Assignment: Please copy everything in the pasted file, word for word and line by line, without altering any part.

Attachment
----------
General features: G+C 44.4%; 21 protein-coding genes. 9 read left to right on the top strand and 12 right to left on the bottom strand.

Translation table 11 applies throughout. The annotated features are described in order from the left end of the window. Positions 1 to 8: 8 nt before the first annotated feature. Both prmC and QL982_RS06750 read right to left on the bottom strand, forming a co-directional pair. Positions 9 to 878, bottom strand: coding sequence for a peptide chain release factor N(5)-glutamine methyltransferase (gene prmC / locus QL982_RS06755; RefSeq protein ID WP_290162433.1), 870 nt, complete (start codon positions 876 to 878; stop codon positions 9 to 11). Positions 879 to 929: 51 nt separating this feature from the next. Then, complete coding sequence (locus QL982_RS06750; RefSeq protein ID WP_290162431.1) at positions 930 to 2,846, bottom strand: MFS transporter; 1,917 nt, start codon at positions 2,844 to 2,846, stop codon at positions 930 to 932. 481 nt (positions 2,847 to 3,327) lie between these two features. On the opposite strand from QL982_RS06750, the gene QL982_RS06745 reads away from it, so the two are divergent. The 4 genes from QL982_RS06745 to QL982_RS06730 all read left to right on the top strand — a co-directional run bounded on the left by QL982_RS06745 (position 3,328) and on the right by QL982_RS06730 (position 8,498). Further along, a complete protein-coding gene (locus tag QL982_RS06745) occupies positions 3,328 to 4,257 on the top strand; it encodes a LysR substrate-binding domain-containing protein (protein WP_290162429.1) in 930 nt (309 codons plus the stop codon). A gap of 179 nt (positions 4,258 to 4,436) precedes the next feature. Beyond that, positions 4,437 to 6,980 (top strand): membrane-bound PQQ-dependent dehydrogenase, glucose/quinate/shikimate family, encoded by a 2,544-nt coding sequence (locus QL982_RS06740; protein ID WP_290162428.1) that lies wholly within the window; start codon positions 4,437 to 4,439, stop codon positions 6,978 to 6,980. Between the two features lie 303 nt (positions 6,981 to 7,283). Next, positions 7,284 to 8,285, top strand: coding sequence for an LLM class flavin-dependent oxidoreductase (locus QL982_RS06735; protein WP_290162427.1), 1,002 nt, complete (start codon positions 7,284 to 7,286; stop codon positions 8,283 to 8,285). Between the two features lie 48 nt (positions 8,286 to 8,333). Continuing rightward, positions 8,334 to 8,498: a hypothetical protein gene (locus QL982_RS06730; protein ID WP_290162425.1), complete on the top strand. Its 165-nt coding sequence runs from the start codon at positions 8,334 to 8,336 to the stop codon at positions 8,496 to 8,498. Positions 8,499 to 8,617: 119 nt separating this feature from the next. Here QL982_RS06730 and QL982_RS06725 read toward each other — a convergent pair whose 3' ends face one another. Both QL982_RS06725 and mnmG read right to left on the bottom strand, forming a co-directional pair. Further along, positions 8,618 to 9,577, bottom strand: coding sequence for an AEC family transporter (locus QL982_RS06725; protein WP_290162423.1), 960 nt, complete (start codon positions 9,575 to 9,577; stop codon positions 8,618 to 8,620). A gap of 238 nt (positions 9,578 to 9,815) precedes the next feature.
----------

General features: G+C 44.4%; 21 protein-coding genes. 9 read left to right on the top strand and 12 right to left on the bottom strand.

Translation table 11 applies throughout. The annotated features are described in order from the left end of the window. Positions 1 to 8: 8 nt before the first annotated feature. Both prmC and QL982_RS06750 read right to left on the bottom strand, forming a co-directional pair. Positions 9 to 878, bottom strand: coding sequence for a peptide chain release factor N(5)-glutamine methyltransferase (gene prmC / locus QL982_RS06755; RefSeq protein ID WP_290162433.1), 870 nt, complete (start codon positions 876 to 878; stop codon positions 9 to 11). Positions 879 to 929: 51 nt separating this feature from the next. Then, complete coding sequence (locus QL982_RS06750; RefSeq protein ID WP_290162431.1) at positions 930 to 2,846, bottom strand: MFS transporter; 1,917 nt, start codon at positions 2,844 to 2,846, stop codon at positions 930 to 932. 481 nt (positions 2,847 to 3,327) lie between these two features. On the opposite strand from QL982_RS06750, the gene QL982_RS06745 reads away from it, so the two are divergent. The 4 genes from QL982_RS06745 to QL982_RS06730 all read left to right on the top strand — a co-directional run bounded on the left by QL982_RS06745 (position 3,328) and on the right by QL982_RS06730 (position 8,498). Further along, a complete protein-coding gene (locus tag QL982_RS06745) occupies positions 3,328 to 4,257 on the top strand; it encodes a LysR substrate-binding domain-containing protein (protein WP_290162429.1) in 930 nt (309 codons plus the stop codon). A gap of 179 nt (positions 4,258 to 4,436) precedes the next feature. Beyond that, positions 4,437 to 6,980 (top strand): membrane-bound PQQ-dependent dehydrogenase, glucose/quinate/shikimate family, encoded by a 2,544-nt coding sequence (locus QL982_RS06740; protein ID WP_290162428.1) that lies wholly within the window; start codon positions 4,437 to 4,439, stop codon positions 6,978 to 6,980. Between the two features lie 303 nt (positions 6,981 to 7,283). Next, positions 7,284 to 8,285, top strand: coding sequence for an LLM class flavin-dependent oxidoreductase (locus QL982_RS06735; protein WP_290162427.1), 1,002 nt, complete (start codon positions 7,284 to 7,286; stop codon positions 8,283 to 8,285). Between the two features lie 48 nt (positions 8,286 to 8,333). Continuing rightward, positions 8,334 to 8,498: a hypothetical protein gene (locus QL982_RS06730; protein ID WP_290162425.1), complete on the top strand. Its 165-nt coding sequence runs from the start codon at positions 8,334 to 8,336 to the stop codon at positions 8,496 to 8,498. Positions 8,499 to 8,617: 119 nt separating this feature from the next. Here QL982_RS06730 and QL982_RS06725 read toward each other — a convergent pair whose 3' ends face one another. Both QL982_RS06725 and mnmG read right to left on the bottom strand, forming a co-directional pair. Further along, positions 8,618 to 9,577, bottom strand: coding sequence for an AEC family transporter (locus QL982_RS06725; protein WP_290162423.1), 960 nt, complete (start codon positions 9,575 to 9,577; stop codon positions 8,618 to 8,620). A gap of 238 nt (positions 9,578 to 9,815) precedes the next feature.